Assuming, of course, that the plan is revenue neutral and most commentators say that, despite Trump’s claims otherwise, it just isn’t so. Most tax experts say that in order to reduce the revenue collected from the poorest and the richest American, severe tax cuts are required. The conservative Tax Foundation estimates that Trump’s plan would decrease revenues by nearly $12 trillion dollars over the next decade and increase the debt by over $10 trillion.

    So what do the lowest-income Americans pay? Well, if you looked strictly at the standard deduction and exemptions, a single person should start paying taxes when they earn more than $10,300 and double that for a couple. However, when you take into account the benefit many lower-income earners receive from the Earned Income Tax Credit (EITC) and the Child Tax Credit, the basic rule of thumb, according to the Tax Policy Center’s Elaine Maag, is that a family of four doesn’t start owing income taxes until their income is about twice the poverty level.

    Last month, The Tax Policy Center reported that 77.5 million households won’t pay any income tax in 2015 out of a total of 171.3 million.

    That’s 45.3 percent of American households!

    That figure is up roughly five percentage points from the Center’s 2013 estimate of 40.4 percent.

    Maag told CBS News that, under Trump’s plan, “most people could earn more money without owing taxes and not be worse off than under current law since they would still get their refundable EITC and CTC.”

    The downside to such a “generous” plan, according to the article, “is that it comes at a high cost to the U.S. Government.” REALLY? And where do you think the government gets “its” money?

    Americans are generous people, but can we afford for our government to be generous on our behalf? Generous to the American poor, generous to the foreign poor, generous to the rich, generous to our soldiers, generous to those who support us, generous to those who don’t, generous to… everyone?

  • Apr 3

    Does that tax refund burn a hole in your pocket every year? Is it spent before you ever get it? The average tax refund for the American family is a little less than $3,000. However, consumer behavior studies show that tax refunds could be contributing to your bad finances.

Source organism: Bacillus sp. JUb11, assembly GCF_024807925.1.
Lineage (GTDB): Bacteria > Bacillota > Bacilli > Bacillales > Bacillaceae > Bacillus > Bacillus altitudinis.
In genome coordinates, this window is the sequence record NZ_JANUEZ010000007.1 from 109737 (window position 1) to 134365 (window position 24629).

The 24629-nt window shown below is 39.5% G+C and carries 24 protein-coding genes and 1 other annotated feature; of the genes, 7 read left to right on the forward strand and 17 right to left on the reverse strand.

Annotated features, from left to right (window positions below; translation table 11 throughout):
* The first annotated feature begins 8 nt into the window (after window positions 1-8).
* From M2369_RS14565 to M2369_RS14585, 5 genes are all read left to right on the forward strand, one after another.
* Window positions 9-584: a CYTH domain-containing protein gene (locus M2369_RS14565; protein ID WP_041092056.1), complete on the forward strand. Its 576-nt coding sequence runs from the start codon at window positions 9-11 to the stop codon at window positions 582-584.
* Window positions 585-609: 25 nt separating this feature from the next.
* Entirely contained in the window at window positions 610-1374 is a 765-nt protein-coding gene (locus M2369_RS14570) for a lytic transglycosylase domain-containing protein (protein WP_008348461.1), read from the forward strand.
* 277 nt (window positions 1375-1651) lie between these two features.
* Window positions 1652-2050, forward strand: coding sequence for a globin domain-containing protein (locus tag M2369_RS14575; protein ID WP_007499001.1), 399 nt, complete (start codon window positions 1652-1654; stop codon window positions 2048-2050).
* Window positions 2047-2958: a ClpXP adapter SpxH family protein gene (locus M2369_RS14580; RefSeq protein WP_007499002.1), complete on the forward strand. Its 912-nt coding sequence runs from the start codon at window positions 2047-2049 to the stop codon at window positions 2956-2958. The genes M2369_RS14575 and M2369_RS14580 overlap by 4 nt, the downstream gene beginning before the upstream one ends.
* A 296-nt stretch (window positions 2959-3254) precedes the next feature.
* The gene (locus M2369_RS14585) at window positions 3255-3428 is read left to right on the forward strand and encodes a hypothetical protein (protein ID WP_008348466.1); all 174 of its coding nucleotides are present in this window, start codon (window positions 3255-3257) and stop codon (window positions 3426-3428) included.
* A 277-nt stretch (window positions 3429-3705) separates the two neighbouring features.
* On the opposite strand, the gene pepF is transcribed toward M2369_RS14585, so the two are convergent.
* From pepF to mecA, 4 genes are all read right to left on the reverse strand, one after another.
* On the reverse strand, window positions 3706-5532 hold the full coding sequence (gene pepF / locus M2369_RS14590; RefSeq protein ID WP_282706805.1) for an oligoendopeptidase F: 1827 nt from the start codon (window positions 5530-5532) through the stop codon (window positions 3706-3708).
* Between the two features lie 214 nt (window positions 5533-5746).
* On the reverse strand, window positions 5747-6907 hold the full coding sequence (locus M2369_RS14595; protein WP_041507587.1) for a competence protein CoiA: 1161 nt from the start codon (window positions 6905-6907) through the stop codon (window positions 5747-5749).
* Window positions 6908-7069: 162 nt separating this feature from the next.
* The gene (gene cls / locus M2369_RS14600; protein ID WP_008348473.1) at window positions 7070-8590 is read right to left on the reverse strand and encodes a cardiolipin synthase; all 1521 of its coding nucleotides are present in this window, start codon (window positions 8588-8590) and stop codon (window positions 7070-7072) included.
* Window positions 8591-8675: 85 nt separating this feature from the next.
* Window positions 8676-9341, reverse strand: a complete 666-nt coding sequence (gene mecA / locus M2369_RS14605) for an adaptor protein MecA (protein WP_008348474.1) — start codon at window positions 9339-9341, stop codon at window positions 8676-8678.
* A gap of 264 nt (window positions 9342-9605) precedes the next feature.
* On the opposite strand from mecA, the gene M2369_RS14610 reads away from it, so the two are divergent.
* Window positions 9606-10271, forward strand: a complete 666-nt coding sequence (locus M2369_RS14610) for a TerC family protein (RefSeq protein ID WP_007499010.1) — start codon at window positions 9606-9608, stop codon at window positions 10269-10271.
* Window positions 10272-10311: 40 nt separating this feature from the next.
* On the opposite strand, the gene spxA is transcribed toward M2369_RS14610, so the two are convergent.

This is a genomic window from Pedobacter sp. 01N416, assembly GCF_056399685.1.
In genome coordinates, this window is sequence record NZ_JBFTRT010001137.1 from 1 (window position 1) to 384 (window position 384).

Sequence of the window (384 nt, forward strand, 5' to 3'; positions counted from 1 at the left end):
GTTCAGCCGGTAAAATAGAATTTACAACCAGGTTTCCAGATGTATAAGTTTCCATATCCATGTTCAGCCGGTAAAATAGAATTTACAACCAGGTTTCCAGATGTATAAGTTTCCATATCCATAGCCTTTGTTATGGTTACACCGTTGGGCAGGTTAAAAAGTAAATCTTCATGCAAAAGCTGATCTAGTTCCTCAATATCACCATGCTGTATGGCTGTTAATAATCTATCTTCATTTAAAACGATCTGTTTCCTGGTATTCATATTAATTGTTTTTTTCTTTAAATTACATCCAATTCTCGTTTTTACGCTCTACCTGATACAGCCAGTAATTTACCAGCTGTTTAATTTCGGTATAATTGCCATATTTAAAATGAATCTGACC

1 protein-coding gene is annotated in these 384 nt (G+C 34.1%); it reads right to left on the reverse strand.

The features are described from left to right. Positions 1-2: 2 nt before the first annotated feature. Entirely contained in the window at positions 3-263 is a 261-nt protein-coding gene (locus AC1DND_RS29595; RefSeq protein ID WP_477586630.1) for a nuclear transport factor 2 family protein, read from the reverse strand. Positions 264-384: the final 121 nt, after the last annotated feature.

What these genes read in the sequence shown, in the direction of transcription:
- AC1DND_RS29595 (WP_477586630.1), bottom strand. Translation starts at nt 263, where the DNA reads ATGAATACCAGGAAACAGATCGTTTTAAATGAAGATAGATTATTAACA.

Studies have shown that people spend money at the rate in which they earn it; therefore tax refunds are usually spent at a faster rate.

    Many people use these refunds for desired wants, car repairs, vacations, and so on. I know I’m guilty of falling into the urge of the splurge and spending my refund before giving it some serious thought. After spending the refund on that luxury vacation or the newest electronic, you sit back and a week later, reality sets in…

    You’re back at work or the newness of your latest electronic device has worn off. Or you increase your debt by purchasing that beloved item because you just can’t wait. However, when your refund comes you can’t pay off the debt because now you “have” to use that money on something else. I have three better ways to use your refund:

    • Pay down debt. Just think of all the money you could possibly save if it wasn’t going to those unnecessary high interest rate fees. Being debt free is a much better feeling than anything you could possibly get from that splurge.
    • People are starting to live longer these days, so what’s a better way to invest your refund than to put it into an individual retirement account (IRA)? I came across this wonderful example on MSN Money that illustrates the possible savings and return on investment:
      • “Putting that amount aside in an IRA would give you an immediate deduction that could reclaim as much as $1,000 in tax savings—and you still would have your original $3,000. If you put it into a dividend fund or other investment that pays just 5%, you will have a total of $6,000 in 14 years and $12,000 in just under 30 years.”
    • The last way to better use your refund money is to fund your emergency savings account. The future is always unknown, so an emergency savings fund is a grand way to utilize your tax refund. Experts suggest that you have enough in your emergency savings account to pay six months worth of expenses.

    Let’s be different from all the consumer behavioral studies and think before we randomly spend our tax refunds. Let’s reflect on the value of our money and put it to better use than the urge to spend it as soon as we get it.

    Now, I know that many of your friends, neighbors and even your families might poo-poo these suggestions, but, as Dave Ramsey says, “If you will live like no one else, later you can live like no one else.”

  • Oct 18

    The consequences that can result from having your tax identity stolen can be onerous. If your identity is stolen your tax refund will, more than likely, be held up by the IRS. A victim sometimes does not see her refund for a minimum of eleven weeks or until the victim can convince the IRS that she is truly a victim of identity theft. The burden of proving you have become a victim of identity theft is primarily placed on you, the victim. Victims of identity theft are sometimes faced with the possibility of lost job opportunities, being refused loans, education, housing or cars, or even being arrested for crimes she did not commit.